The brilliance of this plan is its recognition of the fact that cultural facilities are the magnet for investment and regeneration; they are the engine of economic renewal. The process starts with the public space and services and the amenities that draw people and enterprise; this brings the private capital for hotels, offices, shops and housing. It does not matter which of the buildings are used for theaters, museums or even unanticipated purposes; they form a nexus of attraction and revival. They will speed up commercial construction, once the economy improves.

There will be no problem finding occupants for these buildings. The New York City Opera, orphaned by Lincoln Center's unsettled plans, and looking for its own theater, has already begun enthusiastic negotiations for Mr. Libeskind's performing arts building and is contacting him about designing to their specifications. There could be a home here for the Museum of the City of New York, frustrated in its aborted move to the restored Tweed Courthouse behind City Hall. Other dance and theater groups are eyeing the downtown cultural spaces hungrily. They see this, correctly, as the next great center of the city.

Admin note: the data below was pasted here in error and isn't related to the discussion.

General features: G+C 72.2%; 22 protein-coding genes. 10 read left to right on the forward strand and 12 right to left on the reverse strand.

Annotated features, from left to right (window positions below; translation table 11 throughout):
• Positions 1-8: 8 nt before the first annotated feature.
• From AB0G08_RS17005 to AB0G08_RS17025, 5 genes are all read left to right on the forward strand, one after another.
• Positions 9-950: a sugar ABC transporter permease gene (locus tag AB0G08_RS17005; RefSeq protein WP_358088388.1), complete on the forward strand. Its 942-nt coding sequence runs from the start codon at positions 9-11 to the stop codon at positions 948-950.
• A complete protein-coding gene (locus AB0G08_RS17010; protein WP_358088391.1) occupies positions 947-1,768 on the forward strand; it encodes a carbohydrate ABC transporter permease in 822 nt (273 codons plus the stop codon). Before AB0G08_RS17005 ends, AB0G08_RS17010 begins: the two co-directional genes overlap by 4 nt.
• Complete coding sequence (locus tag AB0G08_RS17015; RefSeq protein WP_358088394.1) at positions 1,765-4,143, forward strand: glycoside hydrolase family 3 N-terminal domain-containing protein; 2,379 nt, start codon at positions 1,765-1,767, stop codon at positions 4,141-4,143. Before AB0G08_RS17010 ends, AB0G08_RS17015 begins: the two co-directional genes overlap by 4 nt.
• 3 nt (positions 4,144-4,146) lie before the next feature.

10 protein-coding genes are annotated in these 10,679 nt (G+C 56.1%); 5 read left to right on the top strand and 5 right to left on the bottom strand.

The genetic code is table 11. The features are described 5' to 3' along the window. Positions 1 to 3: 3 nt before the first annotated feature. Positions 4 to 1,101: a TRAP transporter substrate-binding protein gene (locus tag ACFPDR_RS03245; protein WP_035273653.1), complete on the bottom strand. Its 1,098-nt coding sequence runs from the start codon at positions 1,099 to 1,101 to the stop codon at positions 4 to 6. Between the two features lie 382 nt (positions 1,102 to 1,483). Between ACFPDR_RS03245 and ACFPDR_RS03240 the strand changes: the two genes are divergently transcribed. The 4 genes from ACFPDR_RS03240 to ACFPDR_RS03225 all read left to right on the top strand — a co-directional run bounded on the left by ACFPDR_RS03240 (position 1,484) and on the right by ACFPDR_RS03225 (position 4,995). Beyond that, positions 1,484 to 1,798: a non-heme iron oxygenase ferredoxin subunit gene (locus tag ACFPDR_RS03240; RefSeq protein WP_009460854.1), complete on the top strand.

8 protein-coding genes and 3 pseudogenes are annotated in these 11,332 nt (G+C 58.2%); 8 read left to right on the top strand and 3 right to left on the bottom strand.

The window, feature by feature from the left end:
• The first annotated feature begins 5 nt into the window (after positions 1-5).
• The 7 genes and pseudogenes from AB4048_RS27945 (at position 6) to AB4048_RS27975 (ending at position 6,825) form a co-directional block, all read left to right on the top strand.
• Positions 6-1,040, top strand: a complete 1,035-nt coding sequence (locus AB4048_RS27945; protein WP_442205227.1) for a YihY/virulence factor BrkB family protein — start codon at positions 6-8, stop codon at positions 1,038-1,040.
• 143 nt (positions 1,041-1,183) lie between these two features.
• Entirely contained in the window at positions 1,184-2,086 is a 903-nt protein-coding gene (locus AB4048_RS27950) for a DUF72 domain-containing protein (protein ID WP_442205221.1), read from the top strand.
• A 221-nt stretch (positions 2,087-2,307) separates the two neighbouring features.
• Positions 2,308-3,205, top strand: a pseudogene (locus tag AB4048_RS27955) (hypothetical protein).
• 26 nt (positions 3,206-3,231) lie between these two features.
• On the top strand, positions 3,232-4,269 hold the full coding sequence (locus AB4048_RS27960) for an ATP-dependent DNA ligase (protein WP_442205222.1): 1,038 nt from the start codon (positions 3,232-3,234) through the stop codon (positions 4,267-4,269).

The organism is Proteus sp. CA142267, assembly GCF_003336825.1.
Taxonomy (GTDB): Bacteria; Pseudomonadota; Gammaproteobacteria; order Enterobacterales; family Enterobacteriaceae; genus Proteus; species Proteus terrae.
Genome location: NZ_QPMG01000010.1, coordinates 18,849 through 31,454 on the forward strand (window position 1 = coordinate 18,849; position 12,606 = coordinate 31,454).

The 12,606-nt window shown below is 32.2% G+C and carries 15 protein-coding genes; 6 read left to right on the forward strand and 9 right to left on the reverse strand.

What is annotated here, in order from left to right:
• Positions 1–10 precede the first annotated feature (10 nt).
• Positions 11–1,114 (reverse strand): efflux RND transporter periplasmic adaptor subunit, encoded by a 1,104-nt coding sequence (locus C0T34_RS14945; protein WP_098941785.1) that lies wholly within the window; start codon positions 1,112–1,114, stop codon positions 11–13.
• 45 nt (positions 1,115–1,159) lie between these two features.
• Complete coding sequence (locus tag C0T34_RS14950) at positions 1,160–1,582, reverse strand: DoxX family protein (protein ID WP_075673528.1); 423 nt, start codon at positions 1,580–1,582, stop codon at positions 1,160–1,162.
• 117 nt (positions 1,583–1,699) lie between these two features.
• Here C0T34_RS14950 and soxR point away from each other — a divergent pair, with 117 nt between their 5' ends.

By building parks and restoring the waterfront, the mayor of Barcelona began the process of revitalization that has made Barcelona one of Europe's most popular and desirable cities. Tacoma, Wash., less than a hotbed of aesthetic involvement, is completing a major investment in cultural facilities, not for the sake of art, but with the prime purpose of activating downtown. This is sound, proven planning procedure.